The host families are just as enamored with their new sons and daughters. Mike Charlton, a Newtown Businessman, and his wife Jenni have five daughters. He wrote:"Our daughter, Erin, approached us to host Ada. To be honest, I was not so sure. All I could envision was the potential problems; a home-sick kid, or worse yet a "party animal". I am glad my wife and daughter prevailed."

"When Rick brought Ada over for an initial visit, her bubbly and engaging personality shined through immediately. She has made herself at home at once, like she has always been there. Ada loves to cook and we have enjoyed many fine dinners she prepared. She is part of our family now and makes her family, country, and the Exchange program proud. It has been our pleasure to be her host family. We love her!"

"The USA was my first choice and (The Newtown Rotary) is the best club that I could have asked for," explained Ada (from Venezuela). ''The Bunkes, who were my first host family, were awesome and took me to many places and I am having a great experience with the Charlton family, as well. " 

"In six months, I have acquired three moms, three dads, seven sisters and three more dogs and cats. I have also become involved with many CRN clubs, doing what I love and learning every step of the way. I saw snow for the first time in my life and I am so glad that I was able to share that experience with the wonderful people I have met here!" Image

Yago, who hails from Spain, was not new to the YES. "I've been part of a host family in Spain, and the first day here, it was so weird to be the foreign guy sleeping for 15 hours because of the jet lag; just like the American boy who spent a year at my house did. Hosting a YES student was an awesome experience. I learnt so much from my American brother, and it was 3 years ago that he was in my house, but we keep in touch and he's like a real brother to me."

Yago’s Host Mom, Karen Robins, wrote:” Before Yago arrived, we were definitely excited and apprehensive.  Our son is younger, only 8 years old, so we worried about the age difference.  Yago has been with our family now, since early January and the experience so far has surprised us in dozens of ways. First, the time-juggle I was worried about has been easy and the support from the Rotary Club members and from Sarah Huskin is incredible.  They help with carpooling, keeping me informed about homework (and snow days) and sometimes just offering an ear when we're just not sure how to handle something that comes up. 

ImageNearly every day, I think about Yago's mom and dad back in Spain.  To put their son on a plane, send him to a foreign country to live with strangers for twelve months takes courage, trust and enormous faith. I'm not sure I could do it.   But, when talking to Yago about his experiences so far and when thinking about the ways this experience has been good for our family, I realize that these exchange programs really are wonderful.”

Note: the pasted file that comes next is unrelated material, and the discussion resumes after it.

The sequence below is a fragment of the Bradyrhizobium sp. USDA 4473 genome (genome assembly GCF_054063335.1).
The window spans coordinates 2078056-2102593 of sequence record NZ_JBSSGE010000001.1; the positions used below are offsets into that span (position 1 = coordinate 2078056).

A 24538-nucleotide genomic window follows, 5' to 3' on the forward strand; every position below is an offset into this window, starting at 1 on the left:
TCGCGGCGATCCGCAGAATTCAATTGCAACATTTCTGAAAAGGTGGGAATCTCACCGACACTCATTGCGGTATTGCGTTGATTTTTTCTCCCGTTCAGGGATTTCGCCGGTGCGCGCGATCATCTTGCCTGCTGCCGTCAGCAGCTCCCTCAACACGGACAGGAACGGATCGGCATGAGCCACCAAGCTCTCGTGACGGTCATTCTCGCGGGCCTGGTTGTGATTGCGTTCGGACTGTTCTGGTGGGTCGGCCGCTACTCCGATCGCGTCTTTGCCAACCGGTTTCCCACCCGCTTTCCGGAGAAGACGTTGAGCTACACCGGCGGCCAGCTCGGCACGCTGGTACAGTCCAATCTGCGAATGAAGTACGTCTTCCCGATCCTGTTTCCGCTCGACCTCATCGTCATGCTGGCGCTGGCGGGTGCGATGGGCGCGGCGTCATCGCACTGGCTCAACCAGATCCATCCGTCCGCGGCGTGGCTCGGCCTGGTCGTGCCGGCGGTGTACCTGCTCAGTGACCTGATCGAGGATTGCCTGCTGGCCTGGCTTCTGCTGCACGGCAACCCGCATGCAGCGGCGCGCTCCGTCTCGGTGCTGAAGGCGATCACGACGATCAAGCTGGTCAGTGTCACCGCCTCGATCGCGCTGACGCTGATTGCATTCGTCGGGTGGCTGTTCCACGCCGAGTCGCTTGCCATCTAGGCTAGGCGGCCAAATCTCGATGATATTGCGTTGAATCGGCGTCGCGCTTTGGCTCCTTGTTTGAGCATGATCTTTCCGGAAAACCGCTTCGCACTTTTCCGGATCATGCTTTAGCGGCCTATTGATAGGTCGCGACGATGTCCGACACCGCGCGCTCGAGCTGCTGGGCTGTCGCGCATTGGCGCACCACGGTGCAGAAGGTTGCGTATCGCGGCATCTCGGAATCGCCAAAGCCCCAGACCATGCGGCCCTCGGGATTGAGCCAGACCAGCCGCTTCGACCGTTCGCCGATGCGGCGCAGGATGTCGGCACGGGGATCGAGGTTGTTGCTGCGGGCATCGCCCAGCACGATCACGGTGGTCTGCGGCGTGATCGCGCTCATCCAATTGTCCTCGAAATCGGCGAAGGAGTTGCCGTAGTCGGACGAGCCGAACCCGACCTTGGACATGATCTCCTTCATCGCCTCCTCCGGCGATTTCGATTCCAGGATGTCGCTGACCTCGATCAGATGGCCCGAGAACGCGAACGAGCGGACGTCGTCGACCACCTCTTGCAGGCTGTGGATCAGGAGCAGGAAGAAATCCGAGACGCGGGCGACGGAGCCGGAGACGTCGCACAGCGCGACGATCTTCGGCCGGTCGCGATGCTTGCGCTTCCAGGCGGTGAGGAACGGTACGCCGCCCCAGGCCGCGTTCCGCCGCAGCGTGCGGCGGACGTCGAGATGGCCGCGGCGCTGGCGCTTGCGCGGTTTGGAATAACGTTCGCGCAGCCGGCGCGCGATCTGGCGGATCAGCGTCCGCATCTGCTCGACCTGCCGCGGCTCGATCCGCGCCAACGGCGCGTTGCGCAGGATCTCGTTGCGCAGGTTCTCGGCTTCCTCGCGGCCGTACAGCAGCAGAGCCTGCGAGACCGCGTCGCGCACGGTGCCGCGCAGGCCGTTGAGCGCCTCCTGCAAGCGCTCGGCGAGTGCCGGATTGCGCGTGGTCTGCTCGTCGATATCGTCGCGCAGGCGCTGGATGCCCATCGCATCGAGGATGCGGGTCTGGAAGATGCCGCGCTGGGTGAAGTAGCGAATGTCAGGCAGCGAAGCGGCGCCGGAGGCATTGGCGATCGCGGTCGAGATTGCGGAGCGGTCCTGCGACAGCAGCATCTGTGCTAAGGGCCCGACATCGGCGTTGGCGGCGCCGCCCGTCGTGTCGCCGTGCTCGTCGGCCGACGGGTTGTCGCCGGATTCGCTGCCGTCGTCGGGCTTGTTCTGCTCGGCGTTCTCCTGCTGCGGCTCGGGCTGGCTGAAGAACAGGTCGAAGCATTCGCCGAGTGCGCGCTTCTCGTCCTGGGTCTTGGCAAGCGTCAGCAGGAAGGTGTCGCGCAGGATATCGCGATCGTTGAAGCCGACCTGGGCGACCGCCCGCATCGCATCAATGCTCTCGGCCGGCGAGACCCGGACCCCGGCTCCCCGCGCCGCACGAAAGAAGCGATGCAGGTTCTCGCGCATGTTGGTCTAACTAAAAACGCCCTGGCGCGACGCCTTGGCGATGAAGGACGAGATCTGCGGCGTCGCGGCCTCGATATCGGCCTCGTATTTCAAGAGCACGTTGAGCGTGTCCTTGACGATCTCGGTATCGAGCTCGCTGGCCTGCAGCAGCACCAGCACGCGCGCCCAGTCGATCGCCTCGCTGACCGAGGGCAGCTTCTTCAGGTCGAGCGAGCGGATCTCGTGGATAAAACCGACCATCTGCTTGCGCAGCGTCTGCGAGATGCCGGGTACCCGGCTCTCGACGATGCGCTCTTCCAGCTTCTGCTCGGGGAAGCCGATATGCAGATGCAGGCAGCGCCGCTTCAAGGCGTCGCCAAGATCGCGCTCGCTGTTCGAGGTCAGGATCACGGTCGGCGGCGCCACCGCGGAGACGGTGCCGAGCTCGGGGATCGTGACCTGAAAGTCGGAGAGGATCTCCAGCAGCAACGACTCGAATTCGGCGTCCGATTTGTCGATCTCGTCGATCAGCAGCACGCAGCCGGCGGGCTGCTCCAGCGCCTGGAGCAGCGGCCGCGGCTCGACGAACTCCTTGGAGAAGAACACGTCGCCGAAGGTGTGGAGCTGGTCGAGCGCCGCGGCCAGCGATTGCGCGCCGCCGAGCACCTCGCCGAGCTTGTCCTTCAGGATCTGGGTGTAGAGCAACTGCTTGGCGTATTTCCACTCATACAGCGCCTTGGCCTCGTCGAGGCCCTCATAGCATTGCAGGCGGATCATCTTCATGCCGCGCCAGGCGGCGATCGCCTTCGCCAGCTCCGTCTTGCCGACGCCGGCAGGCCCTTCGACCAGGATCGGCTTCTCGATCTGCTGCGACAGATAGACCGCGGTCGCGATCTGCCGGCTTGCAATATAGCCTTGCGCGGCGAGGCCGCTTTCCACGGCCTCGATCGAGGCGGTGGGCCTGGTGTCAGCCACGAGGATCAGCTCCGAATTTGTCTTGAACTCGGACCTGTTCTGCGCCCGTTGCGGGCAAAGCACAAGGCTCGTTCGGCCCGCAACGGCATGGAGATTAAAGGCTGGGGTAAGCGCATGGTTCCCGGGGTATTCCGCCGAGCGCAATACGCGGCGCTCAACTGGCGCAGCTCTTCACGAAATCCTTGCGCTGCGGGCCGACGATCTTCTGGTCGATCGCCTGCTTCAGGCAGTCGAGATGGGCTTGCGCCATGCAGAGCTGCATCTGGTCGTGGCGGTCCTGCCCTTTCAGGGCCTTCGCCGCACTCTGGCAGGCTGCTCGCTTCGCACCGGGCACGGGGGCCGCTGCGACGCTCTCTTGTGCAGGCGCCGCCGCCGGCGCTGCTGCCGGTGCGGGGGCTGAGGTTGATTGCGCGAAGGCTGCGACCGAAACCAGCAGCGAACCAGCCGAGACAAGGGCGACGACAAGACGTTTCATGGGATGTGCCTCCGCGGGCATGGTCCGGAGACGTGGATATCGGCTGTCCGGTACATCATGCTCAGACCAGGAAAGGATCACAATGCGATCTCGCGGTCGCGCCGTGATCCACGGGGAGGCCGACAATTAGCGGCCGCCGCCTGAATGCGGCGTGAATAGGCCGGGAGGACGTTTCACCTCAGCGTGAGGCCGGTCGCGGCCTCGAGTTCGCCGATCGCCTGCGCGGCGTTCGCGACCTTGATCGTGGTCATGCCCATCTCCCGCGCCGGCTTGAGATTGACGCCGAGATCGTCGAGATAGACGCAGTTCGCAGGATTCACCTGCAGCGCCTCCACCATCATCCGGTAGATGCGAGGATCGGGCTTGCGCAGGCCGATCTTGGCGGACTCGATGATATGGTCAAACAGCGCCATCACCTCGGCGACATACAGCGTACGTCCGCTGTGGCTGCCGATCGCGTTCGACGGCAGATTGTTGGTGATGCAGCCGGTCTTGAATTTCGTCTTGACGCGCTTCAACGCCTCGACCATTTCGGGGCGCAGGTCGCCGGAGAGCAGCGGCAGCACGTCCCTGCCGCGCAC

According to the Rotary International web site (, the Youth Exchange is a study-abroad opportunity for young people who spend anywhere from a few weeks to a full year as an international student hosted by local Rotary clubs. Exchanges are for people ages 15-19 who:

• Have demonstrated leadership in their school and community

• Are flexible and willing to try new things

• Are open to cultural differences

• Can serve as an ambassador for their own country

Costs vary from country to country. Local Rotary clubs generously host students and provide room and board with a host family and a small monthly stipend. Participants are generally responsible for:

• Round-trip airfare

• Insurance

• Travel documents (such as passports and visas)

• Spending money, additional travel, and tour fees

Anyone in the Council Rock North School District who is interested in learning more about being a host family, or becoming an exchange student, should contact Rick Rogers at the Newtown Rotary Club (215-579-6013215-579-6013) or email to: to learn more about the types of programs offered, and the specific application process required. Because the selection and orientation process can be lengthy, we suggest you apply 6-12 months ahead of time.

To quote Leigh Bronwell: "My advice to those considering hosting a student or considering partaking in the program would be to look at it in a long term sense. I have won various awards, started different international efforts, been accepted to various colleges and had multiple job offers because of my time abroad and what I learned as well as what my host family taught me. I cherish the Muiña-Palazón family for having given me that opportunity."

The Newtown Rotary Club, founded in 1953, has served the local and international communities for over 60 years. The Club meets at The Brick Hotel, 1 Washington Avenue, Newtown, PA. All meetings are Wednesday luncheons from 12:15 to 1:30 pm. For additional information visit the web site or "like" us on Face Book.